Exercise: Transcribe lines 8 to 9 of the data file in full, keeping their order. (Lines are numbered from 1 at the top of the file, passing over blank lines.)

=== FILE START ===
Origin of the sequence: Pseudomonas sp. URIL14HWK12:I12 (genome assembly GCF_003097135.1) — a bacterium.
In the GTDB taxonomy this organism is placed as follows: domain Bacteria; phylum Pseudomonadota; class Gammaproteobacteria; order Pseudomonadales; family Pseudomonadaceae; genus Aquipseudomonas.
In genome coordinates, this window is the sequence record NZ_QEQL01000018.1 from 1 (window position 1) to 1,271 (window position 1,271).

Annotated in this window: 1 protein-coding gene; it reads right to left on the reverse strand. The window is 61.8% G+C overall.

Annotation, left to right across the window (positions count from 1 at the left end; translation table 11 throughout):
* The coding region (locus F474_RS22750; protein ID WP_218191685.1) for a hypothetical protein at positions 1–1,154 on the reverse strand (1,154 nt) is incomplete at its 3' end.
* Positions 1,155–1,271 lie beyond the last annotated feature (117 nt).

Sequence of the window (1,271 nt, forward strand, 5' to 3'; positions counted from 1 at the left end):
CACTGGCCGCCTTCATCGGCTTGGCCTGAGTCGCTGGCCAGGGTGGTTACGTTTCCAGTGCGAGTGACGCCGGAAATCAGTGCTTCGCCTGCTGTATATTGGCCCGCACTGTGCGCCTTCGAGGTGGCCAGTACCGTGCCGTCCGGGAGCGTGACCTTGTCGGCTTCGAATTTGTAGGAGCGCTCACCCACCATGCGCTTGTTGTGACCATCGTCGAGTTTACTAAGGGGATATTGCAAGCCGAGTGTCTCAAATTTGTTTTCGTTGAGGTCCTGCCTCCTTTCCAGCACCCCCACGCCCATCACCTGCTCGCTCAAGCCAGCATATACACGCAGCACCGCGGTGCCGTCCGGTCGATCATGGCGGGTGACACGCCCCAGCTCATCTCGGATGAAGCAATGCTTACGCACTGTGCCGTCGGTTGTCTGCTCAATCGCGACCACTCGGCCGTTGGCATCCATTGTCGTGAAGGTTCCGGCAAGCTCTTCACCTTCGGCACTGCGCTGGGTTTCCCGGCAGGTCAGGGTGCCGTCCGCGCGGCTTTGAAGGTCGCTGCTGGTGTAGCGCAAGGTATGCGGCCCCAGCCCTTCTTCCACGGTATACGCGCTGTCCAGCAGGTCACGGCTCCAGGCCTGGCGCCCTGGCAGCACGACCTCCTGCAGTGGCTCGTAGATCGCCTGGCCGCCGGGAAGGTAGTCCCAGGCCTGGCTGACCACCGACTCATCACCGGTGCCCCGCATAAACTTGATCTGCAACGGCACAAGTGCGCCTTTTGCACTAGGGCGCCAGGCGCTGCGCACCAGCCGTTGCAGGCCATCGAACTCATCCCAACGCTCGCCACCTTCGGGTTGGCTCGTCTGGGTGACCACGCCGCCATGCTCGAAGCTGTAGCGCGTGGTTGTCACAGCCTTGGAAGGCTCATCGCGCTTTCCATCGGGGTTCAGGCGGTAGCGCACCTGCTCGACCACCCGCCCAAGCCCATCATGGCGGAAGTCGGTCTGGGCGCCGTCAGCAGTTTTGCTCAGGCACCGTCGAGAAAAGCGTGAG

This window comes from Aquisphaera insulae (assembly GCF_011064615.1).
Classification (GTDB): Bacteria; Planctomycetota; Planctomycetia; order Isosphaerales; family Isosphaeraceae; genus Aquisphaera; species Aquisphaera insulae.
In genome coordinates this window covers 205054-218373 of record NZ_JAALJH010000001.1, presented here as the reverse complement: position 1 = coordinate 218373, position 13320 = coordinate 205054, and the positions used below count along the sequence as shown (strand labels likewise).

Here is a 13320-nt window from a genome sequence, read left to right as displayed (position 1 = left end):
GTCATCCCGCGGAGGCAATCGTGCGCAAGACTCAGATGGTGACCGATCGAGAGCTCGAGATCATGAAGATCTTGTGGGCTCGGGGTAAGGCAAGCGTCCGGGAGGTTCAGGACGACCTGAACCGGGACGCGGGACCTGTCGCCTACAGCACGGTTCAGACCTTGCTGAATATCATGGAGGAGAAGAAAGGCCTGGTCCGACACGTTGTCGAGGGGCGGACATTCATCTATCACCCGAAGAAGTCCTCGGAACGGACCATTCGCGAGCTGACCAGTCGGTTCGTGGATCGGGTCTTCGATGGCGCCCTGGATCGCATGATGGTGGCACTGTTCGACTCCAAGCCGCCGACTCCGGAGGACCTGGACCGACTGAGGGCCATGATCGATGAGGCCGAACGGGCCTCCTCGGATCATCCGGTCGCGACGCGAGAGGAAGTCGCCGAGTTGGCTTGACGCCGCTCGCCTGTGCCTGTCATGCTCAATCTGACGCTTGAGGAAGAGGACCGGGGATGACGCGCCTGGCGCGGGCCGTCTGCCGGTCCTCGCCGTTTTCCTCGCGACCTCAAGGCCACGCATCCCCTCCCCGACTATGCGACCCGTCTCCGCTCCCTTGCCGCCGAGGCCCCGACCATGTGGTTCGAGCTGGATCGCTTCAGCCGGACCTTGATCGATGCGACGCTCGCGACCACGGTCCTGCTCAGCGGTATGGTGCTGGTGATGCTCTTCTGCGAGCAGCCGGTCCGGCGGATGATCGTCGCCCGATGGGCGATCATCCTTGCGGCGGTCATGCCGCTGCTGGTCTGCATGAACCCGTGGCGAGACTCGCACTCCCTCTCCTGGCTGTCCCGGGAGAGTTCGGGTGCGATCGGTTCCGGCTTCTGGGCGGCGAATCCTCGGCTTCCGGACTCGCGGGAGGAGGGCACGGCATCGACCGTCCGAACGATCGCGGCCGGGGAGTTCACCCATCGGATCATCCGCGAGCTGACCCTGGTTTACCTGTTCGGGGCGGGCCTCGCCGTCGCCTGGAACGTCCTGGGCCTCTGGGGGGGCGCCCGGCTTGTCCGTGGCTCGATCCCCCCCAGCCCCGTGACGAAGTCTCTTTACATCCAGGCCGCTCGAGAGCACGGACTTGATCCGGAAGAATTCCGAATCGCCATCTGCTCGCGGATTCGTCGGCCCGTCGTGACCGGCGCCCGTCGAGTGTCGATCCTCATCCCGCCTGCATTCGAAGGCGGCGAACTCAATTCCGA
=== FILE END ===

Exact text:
Sequence of the window (1,271 nt, forward strand, 5' to 3'; positions counted from 1 at the left end):
CACTGGCCGCCTTCATCGGCTTGGCCTGAGTCGCTGGCCAGGGTGGTTACGTTTCCAGTGCGAGTGACGCCGGAAATCAGTGCTTCGCCTGCTGTATATTGGCCCGCACTGTGCGCCTTCGAGGTGGCCAGTACCGTGCCGTCCGGGAGCGTGACCTTGTCGGCTTCGAATTTGTAGGAGCGCTCACCCACCATGCGCTTGTTGTGACCATCGTCGAGTTTACTAAGGGGATATTGCAAGCCGAGTGTCTCAAATTTGTTTTCGTTGAGGTCCTGCCTCCTTTCCAGCACCCCCACGCCCATCACCTGCTCGCTCAAGCCAGCATATACACGCAGCACCGCGGTGCCGTCCGGTCGATCATGGCGGGTGACACGCCCCAGCTCATCTCGGATGAAGCAATGCTTACGCACTGTGCCGTCGGTTGTCTGCTCAATCGCGACCACTCGGCCGTTGGCATCCATTGTCGTGAAGGTTCCGGCAAGCTCTTCACCTTCGGCACTGCGCTGGGTTTCCCGGCAGGTCAGGGTGCCGTCCGCGCGGCTTTGAAGGTCGCTGCTGGTGTAGCGCAAGGTATGCGGCCCCAGCCCTTCTTCCACGGTATACGCGCTGTCCAGCAGGTCACGGCTCCAGGCCTGGCGCCCTGGCAGCACGACCTCCTGCAGTGGCTCGTAGATCGCCTGGCCGCCGGGAAGGTAGTCCCAGGCCTGGCTGACCACCGACTCATCACCGGTGCCCCGCATAAACTTGATCTGCAACGGCACAAGTGCGCCTTTTGCACTAGGGCGCCAGGCGCTGCGCACCAGCCGTTGCAGGCCATCGAACTCATCCCAACGCTCGCCACCTTCGGGTTGGCTCGTCTGGGTGACCACGCCGCCATGCTCGAAGCTGTAGCGCGTGGTTGTCACAGCCTTGGAAGGCTCATCGCGCTTTCCATCGGGGTTCAGGCGGTAGCGCACCTGCTCGACCACCCGCCCAAGCCCATCATGGCGGAAGTCGGTCTGGGCGCCGTCAGCAGTTTTGCTCAGGCACCGTCGAGAAAAGCGTGAG